I clambered to the top of the scaffold and dropped my plumb line. I had given no thought to Toby, our voracious spaniel, who wanted to get at the string and no amount of expletives from the top of the scaffold would get him to stop. I had to clamber down and lock him out in the garden to get it done. If a sit-com had developed this story-line I would be amused but would think it too implausible a story-line.

Carlton village was often flooded when the meandering Ouse was added to by Newport Pagnell opening its sluice to solve their high-water issues, but with no seeming regard for downstream villages. Our bedroom was downstairs with an en-suite and I recall gettng more and more annoyed one night when the adjoining loo kept gurgling all night. When we woke in the morning we learned that an elderley neighbour (just three doors away) had to be evacuated from her upstairs window, the ground floor badly flooded. The land rose aenough between us that we jyst had gurgles.

That downstairs room had one other incident worthy of mention. Jane’s mother had a clerical role with a biscuit company and she would often give us quantities of packs for her grandchildren. We used to put these out of their reach on the top of our wardrobe. The kids couldn’t get to them but we had reckoned without other pests. We kept hearing something rustling behimd the wardrobe. This could be quietend by throwing a slipper at the wardrobe. It became more and more annoying and I emptied one of the wardrobes to investigate. A pack of jammy dodgers had fallen behind the wardrobe and we found a mouse had eaten a bore hole right through teh centre of the pack!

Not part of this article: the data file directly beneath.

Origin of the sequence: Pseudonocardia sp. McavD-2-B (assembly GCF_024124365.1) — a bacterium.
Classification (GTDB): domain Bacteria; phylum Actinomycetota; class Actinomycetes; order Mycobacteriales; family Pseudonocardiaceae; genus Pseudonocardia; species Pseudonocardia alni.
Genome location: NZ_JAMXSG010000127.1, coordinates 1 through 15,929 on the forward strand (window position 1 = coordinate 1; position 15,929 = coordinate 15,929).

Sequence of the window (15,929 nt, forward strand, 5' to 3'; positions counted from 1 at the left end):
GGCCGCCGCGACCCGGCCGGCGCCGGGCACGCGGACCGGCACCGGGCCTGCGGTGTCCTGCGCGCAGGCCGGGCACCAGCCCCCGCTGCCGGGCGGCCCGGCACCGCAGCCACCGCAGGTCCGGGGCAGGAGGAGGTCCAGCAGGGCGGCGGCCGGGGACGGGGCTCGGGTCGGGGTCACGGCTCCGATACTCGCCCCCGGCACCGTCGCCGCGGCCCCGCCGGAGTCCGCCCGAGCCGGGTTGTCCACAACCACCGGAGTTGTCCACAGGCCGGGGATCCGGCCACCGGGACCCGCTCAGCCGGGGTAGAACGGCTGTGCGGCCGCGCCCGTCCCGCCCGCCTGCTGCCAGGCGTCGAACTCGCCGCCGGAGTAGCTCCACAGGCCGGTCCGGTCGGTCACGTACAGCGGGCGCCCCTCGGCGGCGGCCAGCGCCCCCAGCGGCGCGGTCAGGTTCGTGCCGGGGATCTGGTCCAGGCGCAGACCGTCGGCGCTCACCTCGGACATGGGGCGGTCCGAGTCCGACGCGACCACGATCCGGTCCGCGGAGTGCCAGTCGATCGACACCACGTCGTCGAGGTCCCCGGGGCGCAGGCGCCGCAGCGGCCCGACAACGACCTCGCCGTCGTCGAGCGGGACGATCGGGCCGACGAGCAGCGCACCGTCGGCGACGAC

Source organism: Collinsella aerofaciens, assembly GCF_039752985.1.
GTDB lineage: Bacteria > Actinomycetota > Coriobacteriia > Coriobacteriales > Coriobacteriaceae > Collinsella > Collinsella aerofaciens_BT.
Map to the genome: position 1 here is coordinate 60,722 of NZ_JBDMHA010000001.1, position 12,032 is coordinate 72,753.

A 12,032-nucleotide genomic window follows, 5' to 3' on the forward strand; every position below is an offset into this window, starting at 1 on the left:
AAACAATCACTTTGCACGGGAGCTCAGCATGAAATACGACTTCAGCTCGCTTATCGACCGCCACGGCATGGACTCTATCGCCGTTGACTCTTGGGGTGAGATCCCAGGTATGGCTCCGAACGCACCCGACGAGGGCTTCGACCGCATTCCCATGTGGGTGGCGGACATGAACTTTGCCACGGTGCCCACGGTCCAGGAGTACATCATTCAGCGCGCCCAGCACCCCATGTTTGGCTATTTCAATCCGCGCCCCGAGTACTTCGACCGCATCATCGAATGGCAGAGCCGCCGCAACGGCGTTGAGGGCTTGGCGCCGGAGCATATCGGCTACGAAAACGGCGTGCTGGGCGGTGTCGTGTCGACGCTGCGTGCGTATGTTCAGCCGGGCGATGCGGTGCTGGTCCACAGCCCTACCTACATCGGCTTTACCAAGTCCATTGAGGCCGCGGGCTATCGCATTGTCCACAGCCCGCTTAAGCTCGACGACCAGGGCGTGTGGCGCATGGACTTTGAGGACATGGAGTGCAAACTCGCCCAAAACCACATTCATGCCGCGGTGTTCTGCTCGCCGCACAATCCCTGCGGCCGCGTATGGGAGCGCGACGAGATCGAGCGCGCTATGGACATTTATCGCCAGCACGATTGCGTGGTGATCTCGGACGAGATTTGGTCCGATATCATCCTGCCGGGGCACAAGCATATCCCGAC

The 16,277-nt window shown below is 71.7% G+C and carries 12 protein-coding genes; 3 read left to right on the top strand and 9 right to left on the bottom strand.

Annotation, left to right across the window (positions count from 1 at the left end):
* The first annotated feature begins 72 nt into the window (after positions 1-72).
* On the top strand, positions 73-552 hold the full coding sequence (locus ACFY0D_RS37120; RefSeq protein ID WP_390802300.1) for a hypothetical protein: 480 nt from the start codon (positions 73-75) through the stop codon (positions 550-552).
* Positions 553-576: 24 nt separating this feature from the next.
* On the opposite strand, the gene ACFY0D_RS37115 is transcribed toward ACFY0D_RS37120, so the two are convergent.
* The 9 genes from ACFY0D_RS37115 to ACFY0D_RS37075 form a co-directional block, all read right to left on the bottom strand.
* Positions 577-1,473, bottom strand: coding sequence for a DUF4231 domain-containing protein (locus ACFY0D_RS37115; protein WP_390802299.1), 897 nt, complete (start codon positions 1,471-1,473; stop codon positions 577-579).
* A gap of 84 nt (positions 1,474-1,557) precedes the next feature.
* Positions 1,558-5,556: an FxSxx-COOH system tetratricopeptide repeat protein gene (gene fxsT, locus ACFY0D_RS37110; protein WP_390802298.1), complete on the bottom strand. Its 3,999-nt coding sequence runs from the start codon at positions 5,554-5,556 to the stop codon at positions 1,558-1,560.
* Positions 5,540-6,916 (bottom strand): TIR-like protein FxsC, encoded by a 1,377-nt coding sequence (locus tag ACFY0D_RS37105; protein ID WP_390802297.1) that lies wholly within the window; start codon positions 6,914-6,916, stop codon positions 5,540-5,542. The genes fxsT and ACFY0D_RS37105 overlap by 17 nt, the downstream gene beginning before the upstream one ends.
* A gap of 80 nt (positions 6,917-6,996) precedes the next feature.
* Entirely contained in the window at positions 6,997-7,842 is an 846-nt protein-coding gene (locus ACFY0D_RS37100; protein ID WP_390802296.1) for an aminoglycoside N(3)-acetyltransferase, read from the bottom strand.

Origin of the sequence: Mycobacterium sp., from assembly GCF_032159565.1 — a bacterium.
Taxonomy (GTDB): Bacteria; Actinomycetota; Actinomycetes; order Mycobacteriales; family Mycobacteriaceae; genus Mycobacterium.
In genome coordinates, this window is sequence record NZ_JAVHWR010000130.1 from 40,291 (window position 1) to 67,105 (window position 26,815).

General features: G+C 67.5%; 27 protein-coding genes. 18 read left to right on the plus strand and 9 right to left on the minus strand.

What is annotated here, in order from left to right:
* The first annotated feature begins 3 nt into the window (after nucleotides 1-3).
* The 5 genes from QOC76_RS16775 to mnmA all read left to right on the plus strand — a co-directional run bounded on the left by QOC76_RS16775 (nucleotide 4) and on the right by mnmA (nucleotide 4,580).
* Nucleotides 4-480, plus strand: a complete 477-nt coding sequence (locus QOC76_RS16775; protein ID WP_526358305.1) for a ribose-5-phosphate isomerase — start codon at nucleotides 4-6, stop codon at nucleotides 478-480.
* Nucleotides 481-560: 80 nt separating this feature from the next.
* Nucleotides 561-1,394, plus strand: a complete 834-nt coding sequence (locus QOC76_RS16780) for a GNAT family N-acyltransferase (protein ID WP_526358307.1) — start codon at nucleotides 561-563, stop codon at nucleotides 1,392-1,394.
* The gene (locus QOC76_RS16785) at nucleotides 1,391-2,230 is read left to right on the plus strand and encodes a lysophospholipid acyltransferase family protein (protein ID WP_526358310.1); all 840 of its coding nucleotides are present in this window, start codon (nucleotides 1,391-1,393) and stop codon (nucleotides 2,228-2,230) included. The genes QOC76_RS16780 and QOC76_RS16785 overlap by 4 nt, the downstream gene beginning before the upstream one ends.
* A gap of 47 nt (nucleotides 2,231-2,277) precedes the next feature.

Computer Trade Weekly (Nov-84)

We turned over big numbers, we had other contributing divisions, but despite our attempts to diversify, the Sinclair turnover remained our dominant contributor. We had a drinks party at the first million, another at five million, and the novelty then wore off. It is amazing how you learn to accommodate new behaviours.

ASIDE: Our bankers, NatWest, were keen to fete us given our meteoric rise. We were invited to luncheons at their headquarters and asked our opinions on the financial issues of the day. Rather more interesting was that we shared the same branch with the writer Douglas Adams, something of a hero for me at the time, I avidly consumed all five of his Hitchhikers Guide ‘trilogy’, both of his Dirk Gentlys and even his Meaning of Liff. He too was based in Islington, Arthur Dent met Trillian Astra at a party there, the loudest band in the universe was Disaster Area, their guitarist frontman was Hotblack Desiato, this name derived from a real Islington estate agent.